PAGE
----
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(SFFIlm’s 2022 Doc Storuies program runs November 3-8. Check out Jonathan Marlow’s movie review of Jerry Brown: The Disrupter, which premiere’s there Thursday, November 3. Seen it? Join the conversation with HtN on our Letterboxd Page.)

In an era when politicians fib without significant repercussions—or even, on occasion, are rewarded for their persistent dishonesty—the reminder of a not-so-distant time when an individual in public life could be genuine and truthful is refreshing to witness. Marina Zenovich, whose earlier biographical portraits of Robin Williams, Richard Pryor, Gwen Shamblin, Roman Polanski and Lance Armstrong have earned justifiable praise, devotes overdue attention in her latest documentary to the great Edmund G. Brown Jr., better known as Jerry Brown.

[parallel chronology of a largely chronological film]

After a brief spell in the seminary, Brown studied at UC Berkeley and then continued on to Yale Law School. Although his father Pat—the Sr. to his Jr.—had a long career in state-wide politics, Jerry Brown did not have much of an inclination for such things until the defeat of the former in an attempted third-term as Governor. The latter then ran for Secretary of State in 1970 and was victorious. Brown was elected Governor for the first time in 1974 (and re-elected 1978). His first Presidential campaign occurred in-between in 1976 followed by a second in 1980 against incumbent Jimmy Carter (with another prospective challenger in Ted Kennedy), a quixotic run perhaps symptomatically characterized by an unusual televised rally in Wisconsin orchestrated by Francis Ford Coppola.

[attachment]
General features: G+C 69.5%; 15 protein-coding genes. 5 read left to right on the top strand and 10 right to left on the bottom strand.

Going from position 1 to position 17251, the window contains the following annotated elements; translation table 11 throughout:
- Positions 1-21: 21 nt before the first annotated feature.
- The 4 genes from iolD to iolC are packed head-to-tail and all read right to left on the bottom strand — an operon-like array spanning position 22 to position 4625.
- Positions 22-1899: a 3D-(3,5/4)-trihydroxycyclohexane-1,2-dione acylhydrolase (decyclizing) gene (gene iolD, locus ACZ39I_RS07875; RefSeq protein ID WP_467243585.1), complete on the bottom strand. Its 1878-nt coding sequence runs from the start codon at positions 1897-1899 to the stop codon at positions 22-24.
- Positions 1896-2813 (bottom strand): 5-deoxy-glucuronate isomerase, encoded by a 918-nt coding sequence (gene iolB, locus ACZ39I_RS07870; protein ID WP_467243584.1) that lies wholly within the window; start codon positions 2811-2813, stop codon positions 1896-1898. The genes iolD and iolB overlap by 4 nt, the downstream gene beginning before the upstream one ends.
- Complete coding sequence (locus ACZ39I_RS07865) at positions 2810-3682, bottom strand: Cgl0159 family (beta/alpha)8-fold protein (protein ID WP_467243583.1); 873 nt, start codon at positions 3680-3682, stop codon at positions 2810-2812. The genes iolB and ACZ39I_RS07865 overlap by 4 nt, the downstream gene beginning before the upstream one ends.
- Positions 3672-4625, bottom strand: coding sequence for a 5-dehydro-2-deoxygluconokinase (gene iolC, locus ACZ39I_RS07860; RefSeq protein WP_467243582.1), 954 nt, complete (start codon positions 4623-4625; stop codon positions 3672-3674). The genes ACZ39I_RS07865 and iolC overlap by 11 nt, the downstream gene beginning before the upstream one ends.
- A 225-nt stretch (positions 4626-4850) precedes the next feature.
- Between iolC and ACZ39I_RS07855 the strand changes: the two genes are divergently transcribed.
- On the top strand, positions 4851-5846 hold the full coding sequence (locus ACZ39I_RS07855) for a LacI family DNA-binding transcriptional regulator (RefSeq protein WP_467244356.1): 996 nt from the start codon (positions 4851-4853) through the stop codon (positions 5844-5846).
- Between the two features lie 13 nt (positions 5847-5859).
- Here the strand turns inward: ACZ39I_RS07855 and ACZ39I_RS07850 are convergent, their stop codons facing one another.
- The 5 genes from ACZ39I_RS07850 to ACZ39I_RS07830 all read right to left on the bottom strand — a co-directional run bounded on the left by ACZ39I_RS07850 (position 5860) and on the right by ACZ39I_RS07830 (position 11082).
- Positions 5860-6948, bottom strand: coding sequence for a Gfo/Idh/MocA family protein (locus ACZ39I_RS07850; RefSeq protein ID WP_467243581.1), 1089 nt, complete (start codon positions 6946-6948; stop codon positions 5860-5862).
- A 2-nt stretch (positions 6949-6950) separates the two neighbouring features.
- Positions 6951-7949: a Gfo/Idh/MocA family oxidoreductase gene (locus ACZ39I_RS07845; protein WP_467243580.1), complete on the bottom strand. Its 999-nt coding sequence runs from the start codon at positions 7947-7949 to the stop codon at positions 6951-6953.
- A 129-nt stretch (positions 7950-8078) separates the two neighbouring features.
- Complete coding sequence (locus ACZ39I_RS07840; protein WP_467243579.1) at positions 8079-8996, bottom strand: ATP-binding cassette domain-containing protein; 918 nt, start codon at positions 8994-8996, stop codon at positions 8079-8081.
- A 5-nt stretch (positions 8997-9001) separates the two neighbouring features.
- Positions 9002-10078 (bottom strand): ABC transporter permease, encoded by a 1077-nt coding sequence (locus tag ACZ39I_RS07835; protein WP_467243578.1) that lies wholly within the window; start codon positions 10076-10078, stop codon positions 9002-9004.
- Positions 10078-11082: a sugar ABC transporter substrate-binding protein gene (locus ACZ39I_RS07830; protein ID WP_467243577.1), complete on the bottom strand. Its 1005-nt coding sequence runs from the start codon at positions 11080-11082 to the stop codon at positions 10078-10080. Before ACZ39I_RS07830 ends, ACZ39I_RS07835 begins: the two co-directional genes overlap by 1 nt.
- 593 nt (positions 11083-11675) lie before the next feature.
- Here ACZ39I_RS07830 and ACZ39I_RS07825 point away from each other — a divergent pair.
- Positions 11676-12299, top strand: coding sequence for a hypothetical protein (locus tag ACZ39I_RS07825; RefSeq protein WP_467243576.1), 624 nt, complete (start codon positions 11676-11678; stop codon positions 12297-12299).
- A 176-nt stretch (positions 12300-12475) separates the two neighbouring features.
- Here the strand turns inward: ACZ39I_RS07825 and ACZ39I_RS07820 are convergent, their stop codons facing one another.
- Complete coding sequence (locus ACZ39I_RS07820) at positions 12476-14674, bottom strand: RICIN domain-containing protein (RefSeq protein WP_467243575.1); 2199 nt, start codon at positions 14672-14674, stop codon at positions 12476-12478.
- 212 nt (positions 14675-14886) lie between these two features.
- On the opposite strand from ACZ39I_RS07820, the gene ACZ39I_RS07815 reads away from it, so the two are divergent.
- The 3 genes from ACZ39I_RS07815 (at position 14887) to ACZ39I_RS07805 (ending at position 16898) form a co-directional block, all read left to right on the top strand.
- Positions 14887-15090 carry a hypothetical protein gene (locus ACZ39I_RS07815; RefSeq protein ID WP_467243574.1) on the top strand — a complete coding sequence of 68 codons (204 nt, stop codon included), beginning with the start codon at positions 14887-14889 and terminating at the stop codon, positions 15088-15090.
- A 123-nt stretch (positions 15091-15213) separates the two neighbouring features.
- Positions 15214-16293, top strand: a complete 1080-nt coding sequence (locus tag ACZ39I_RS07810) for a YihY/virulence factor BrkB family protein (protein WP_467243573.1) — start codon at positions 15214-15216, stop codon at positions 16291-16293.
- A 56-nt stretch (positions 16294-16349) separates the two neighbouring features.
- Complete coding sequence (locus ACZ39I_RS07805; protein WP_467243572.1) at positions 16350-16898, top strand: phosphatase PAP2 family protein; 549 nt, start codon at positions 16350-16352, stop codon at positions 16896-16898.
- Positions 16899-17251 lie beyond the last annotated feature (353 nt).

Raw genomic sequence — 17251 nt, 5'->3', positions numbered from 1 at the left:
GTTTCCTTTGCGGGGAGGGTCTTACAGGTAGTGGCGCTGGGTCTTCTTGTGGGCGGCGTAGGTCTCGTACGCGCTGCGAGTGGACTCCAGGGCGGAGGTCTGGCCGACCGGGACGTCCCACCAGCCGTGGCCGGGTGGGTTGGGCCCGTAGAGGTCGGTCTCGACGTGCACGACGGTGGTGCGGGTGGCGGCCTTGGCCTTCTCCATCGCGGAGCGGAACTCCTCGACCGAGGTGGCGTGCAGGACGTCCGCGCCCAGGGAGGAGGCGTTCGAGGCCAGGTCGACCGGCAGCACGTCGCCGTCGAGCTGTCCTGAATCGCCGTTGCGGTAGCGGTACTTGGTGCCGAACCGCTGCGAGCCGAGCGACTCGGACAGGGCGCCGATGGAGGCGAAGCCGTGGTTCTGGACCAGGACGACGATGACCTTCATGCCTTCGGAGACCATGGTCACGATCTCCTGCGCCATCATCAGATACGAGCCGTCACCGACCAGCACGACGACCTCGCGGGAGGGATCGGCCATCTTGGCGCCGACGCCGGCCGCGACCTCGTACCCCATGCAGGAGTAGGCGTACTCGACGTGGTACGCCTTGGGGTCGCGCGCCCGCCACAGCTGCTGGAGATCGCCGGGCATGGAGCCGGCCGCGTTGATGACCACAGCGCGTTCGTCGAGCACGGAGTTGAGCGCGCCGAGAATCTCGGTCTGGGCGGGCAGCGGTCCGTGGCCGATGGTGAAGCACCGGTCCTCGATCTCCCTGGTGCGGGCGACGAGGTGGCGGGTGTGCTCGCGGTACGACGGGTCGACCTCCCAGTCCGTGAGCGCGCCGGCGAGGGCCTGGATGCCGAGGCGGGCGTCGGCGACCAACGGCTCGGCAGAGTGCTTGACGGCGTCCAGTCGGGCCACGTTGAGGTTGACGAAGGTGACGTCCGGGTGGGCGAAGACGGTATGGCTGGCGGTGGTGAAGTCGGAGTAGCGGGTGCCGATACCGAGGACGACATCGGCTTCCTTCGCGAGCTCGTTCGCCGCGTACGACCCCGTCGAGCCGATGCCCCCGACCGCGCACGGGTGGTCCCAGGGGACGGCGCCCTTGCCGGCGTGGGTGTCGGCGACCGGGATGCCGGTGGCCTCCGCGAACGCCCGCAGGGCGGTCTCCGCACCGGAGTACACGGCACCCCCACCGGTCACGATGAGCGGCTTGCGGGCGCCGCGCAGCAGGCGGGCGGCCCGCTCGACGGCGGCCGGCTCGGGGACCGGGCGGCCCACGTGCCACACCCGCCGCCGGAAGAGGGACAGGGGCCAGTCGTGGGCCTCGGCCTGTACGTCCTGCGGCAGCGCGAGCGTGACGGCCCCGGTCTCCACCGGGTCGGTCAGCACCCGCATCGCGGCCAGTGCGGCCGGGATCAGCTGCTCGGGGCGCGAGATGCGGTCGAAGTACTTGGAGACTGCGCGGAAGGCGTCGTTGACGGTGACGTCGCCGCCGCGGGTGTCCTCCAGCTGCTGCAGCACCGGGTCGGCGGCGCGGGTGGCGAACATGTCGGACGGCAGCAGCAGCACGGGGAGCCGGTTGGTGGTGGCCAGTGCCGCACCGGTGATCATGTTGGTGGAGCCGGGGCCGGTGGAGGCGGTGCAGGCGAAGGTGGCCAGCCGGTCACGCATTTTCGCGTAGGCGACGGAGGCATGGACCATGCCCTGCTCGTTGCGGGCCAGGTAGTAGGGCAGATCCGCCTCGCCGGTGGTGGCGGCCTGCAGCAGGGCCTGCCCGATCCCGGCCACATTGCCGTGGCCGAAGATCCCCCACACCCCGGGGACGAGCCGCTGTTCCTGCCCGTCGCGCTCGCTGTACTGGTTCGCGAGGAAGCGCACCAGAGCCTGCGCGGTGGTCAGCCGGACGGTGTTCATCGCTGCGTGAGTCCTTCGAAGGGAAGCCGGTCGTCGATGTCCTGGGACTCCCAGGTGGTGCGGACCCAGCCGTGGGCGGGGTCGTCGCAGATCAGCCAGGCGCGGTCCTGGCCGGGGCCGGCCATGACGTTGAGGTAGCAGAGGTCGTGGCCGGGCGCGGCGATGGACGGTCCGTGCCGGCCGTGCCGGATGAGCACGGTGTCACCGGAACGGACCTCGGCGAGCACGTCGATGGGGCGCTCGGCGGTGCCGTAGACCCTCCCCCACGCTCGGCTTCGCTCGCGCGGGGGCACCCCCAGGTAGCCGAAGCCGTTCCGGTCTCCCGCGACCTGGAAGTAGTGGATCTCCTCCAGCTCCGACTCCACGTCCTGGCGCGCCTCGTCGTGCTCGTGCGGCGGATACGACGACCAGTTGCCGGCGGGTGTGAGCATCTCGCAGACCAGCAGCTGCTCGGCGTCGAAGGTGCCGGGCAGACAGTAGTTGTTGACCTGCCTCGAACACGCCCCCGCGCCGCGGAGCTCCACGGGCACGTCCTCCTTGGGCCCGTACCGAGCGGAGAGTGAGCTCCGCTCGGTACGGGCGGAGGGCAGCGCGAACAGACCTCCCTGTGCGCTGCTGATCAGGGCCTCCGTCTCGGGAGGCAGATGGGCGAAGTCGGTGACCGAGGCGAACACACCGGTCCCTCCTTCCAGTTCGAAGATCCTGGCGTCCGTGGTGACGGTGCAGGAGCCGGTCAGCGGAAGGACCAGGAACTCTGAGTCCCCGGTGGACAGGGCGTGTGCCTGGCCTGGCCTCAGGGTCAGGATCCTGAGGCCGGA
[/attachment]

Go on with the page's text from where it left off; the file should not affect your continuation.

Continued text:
It was during his second term when the “Governor Moonbeam” nickname was coined by a journalist (when the press seemed more interested in his relationship with Linda Rondstadt than his political efforts). He did not view the phrase as pejorative but others interpreted it as intended. An issue of concern at the end of his first Governorship go-‘round? The price of petrol. To a certain extent, it soured Brown’s popularity in the eyes of more than a few in the California electorate at the time and, amongst other issues, hobbled Carter’s re-election campaign as well.

The more things stay the same, the more that they hardly change at all.

A failed Senate campaign followed in 1982, losing to then-San Diego Mayor Pete Wilson, later Governor of the Golden State himself. Brown then disappeared to Japan for a year-long Zen Buddhist retreat followed by another year aiding terminal patients with Mother Teresa. It was his “pursuit of spiritual values” which would re-emerge consistently throughout his unique political career.

He returned to California and eventually ran for the highest office in the land a third-and-final time in 1992 (wherein, in full disclosure with inherent biases revealed, I was the youngest Brown delegate to the state convention in Washington). Brown’s final Presidential campaign was also the first successful grassroots, small-donation effort, inspiring directly or indirectly all that followed. His incendiary speech at the Democratic National Convention in New York essentially marked the end of party conventions as a viable method of determining a candidate; the coronation now pre-ordained long before the convention begins.